Here’s a weird story. For a brief, very strange few months of my life, I worked at Yankee Candle as a second job to help pay a few bills. Yankee Candle is America’s best loved candle. Or perhaps you just know them as that store in the mall that sells those garish candles in jars. Ahem. That jar is called the Housewarmer. Do not refer to it as a jar. (Page one of the employee training book.)

I’ve never really talked about the time I worked Yankee Candle. Partly because it’s embarrassing that I know more about candles than what is socially-appropriate among my peers. And partly because it was the end of a certain stage in my life, the one right before I grow up, get married, buy a house, and have kids. It’s so strange to talk about a past self, a temporary self.

Then again, the main reason I never talk about it is because nothing exciting ever happened.

Retail stories are war stories. They’re about the comradery with your co-workers, a unique little band of people whom you’re in the trenches with every day. War is hell, and so is customer service. But at Yankee Candle, the customers are middle-aged women who have dumped their husbands off on the bench outside and are shopping for expendable luxury items for themselves. At that moment, they are the happiest, most pleasant people on earth.

At Yankee Candle, the war was entirely mental. Besides customer service, the main job description was making sure all the candle jars were facing the same direction, each label front and center across the wall, with not a single deviation. For some reason, I enjoyed this immensely.

It was around this time that Bath & Body Works, a little ways across the mall, began selling their own competing line of White Barn candles. Let me tell you, that shit was like a gang war, east coast vs. west coast. Okay, I’m lying. It was nothing like that. The manager of my store, a slight woman with mousy gray hair and a penchant for turtleneck sweaters, raised an eyebrow and dryly said she “never even cared for the smells of their soaps that much.”

Okay, here’s a good story. Once, I was reaching for a candle—like Citrus Tango or some shit—and I dropped it. Glass shattered and somehow a large chunk of glass lodged into the middle of my finger, splitting it wide open, leaving a bloody mess and permanent scar.

I have a scar from Yankee Candle, of all places. And that about sums how exciting my life has been. Upon that realization, that’s when I pull out of my Serious Reflections on Life Cheetos Binge (TM), only to notice I’ve eaten an embarrassing and shameful amount of the bag.

I can handle this parenting thing. Life lessons always end up being the same, no matter how mundanely you learn them. Always stay away from drugs, son. Remember, there’s no such thing as a one-minute workout. You won’t be able to fly with a trashbag tied to your neck. I’ve tried. Believe me, I’ve tried.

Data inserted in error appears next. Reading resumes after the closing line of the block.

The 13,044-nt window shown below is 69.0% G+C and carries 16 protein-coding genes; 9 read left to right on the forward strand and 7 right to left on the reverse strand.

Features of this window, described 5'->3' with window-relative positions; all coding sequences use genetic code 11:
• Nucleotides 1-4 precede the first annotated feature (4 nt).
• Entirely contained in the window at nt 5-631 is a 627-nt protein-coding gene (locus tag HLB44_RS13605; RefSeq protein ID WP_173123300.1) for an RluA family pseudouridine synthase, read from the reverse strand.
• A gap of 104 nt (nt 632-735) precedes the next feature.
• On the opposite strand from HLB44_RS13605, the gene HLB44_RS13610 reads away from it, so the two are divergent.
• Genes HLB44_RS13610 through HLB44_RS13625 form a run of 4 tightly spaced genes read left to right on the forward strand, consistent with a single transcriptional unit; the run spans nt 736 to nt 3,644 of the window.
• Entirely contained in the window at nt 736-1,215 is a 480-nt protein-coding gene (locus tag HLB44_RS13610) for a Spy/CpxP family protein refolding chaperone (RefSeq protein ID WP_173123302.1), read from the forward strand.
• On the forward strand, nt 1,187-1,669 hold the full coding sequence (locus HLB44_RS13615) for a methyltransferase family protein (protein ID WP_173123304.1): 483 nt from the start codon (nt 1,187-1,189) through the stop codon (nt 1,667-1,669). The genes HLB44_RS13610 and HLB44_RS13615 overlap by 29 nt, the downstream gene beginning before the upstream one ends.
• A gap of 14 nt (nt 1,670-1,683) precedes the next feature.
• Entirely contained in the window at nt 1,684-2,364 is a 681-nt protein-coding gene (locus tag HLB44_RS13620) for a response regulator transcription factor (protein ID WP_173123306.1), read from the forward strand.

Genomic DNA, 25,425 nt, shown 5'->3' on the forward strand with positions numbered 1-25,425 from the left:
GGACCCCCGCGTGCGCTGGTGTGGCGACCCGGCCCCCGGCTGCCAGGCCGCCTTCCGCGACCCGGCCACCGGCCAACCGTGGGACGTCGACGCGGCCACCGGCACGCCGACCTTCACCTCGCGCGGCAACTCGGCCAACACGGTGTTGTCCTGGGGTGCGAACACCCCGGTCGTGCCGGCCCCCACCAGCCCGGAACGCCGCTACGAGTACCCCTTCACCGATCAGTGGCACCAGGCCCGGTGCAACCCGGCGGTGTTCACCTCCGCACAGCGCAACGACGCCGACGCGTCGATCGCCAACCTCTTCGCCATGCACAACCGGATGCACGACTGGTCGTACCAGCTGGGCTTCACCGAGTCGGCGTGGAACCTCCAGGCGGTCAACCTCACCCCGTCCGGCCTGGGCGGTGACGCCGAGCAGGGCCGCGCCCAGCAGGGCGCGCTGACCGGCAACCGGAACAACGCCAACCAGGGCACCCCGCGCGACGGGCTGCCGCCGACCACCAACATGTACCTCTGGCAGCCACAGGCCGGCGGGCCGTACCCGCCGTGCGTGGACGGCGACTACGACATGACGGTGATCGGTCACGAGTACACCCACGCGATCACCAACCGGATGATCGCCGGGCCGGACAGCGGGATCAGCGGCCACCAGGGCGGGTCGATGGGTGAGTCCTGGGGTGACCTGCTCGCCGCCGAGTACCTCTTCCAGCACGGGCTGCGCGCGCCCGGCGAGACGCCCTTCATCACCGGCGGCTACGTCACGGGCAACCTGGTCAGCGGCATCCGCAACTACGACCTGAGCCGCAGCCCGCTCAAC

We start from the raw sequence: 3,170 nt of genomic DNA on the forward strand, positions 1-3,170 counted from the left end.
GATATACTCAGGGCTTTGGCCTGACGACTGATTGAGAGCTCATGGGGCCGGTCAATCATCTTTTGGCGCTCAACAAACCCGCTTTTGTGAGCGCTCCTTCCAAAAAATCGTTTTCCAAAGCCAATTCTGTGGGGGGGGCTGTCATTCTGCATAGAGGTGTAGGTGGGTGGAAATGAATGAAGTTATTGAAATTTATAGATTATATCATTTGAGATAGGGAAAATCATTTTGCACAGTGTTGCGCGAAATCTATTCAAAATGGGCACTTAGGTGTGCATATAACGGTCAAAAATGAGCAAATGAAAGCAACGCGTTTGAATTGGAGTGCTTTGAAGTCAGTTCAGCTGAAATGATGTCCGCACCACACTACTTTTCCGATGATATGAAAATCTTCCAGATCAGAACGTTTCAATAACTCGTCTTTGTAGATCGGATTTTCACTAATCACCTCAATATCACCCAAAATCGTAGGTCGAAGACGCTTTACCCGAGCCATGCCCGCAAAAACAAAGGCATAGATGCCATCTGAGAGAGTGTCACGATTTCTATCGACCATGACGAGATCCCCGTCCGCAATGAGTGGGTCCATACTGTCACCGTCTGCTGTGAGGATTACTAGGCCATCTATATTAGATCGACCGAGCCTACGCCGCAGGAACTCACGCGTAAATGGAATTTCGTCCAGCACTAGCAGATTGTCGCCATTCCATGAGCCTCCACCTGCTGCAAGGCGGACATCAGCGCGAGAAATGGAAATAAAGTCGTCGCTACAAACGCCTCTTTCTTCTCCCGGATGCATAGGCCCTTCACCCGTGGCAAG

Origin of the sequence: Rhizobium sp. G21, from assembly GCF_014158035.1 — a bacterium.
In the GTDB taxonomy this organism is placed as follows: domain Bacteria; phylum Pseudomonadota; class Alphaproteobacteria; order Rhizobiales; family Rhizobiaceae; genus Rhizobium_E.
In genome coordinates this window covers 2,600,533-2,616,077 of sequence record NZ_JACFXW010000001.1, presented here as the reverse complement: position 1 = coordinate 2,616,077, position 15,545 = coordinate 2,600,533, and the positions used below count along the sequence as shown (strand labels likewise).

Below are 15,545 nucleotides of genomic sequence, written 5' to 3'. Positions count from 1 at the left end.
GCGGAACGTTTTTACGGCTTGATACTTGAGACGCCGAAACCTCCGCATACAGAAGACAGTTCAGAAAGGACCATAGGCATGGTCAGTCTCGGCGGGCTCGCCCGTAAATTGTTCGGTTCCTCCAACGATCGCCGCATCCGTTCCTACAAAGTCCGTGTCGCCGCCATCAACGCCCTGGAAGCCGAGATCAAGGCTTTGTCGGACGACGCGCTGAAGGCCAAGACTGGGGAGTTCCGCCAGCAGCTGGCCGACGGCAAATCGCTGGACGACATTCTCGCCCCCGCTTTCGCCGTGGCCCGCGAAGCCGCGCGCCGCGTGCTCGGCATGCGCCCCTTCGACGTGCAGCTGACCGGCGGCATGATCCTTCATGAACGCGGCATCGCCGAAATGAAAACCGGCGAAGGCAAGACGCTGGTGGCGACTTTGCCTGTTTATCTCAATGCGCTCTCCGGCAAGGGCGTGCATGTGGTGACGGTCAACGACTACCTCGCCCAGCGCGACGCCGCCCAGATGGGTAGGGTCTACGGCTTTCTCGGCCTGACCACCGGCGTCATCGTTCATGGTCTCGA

I was pretty cool once, you know. No seriously, I was—even if I have to lie and tell you this scar came from the time a White Barn thug tried to jump me.


12 thoughts on “How I Found God, Quit Korn, Kicked Drugs, and Lived to Tell My Story

  1. Can I share my “I have to make up a better story about where my scar came from” story? For a while I worked at a series of zookeeping jobs, and zookeepers like to trade scar stories. I do have one scar from a job at the zoo. Unfortunately, it’s from when I taught a zoo summer camp class and cut myself with scissors while doing a craft project.

    (I did get bit by things, by the way, but none of them ever happened to leave a scar.)

  2. Someone should pay you for writing these things. Not me, of course. But someone. Because you’re ever so much better than Dave Barry has come to be, even though he was once as good as you are now. But you could take a hint from Dave’s own stint at parenting, way back when he lived in Miami. During the time when real estate used to change hands via briefcases filled to the brim with cash. I was there. It was interesting. The way Dave handled parenting was to set firm boundaries when his son went out to play. “Don’t go past the drug dealers house!”, he’d yell. Yeah. Boundaries are important.

  3. In Japan we have fried chicken flavored Cheetos. They come with a little bag of soy sauce which I guess you’re supposed to dip them in. They do taste like fried chicken, but just the area that’s fried skin and batter that doesn’t have any meat on it. like the bottom half of a drumstick.

  4. WHAT DO YOU MEAN YOU CAN’T FLY WITH A GARBAGE BAG TIED AROUND YOUR NECK? That was my ticket out of here, man…
    Once at my job we had a turf war with a woman selling tomatoes on the street. I swear my boss marked our heirlooms down to 99 cents a pound, which was a loss, but it was okay because that bitch couldn’t sell anything and we won.

  5. I feel like the fact that you’re already thinking about what you’re going to teach your child puts you ahead of most people.

  6. Your posts amazingly appeal to both genders. I’ve noticed that in all the ones I’ve gone back to read randomly. A real talent, you’ve got there. Plus I really like how you Trademarked “Life Cheetos Binges!” lol.

  7. Crazy work injury: cut by bread. Apparently dry skin plus ornery baguette crust equals bandage city. No scar, other than the memory.

  8. a) Eating Flaming Hot Cheetos sounds like my kind of parenting prep; b) my middle school bf told me he liked Korn, but I misunderstood and replied that I preferred popcorn to corn and my coolness factor has really only gone downhill from there; c) retail is the worst.

  9. I worked numerous retail jobs over a twenty-year period and it scarred me for life. Even now if someone speaks to me on the sidewalk, I recoil, thinking, “Ah god, what do YOU want, scumbag? How much of my blood do you have to drink? Get your avaricious soul away from me!”

    Yeah, the therapy isn’t going all that well. (Thanks for asking, though.) Anyway, what I meant to say was: Very good post! Funny stuff.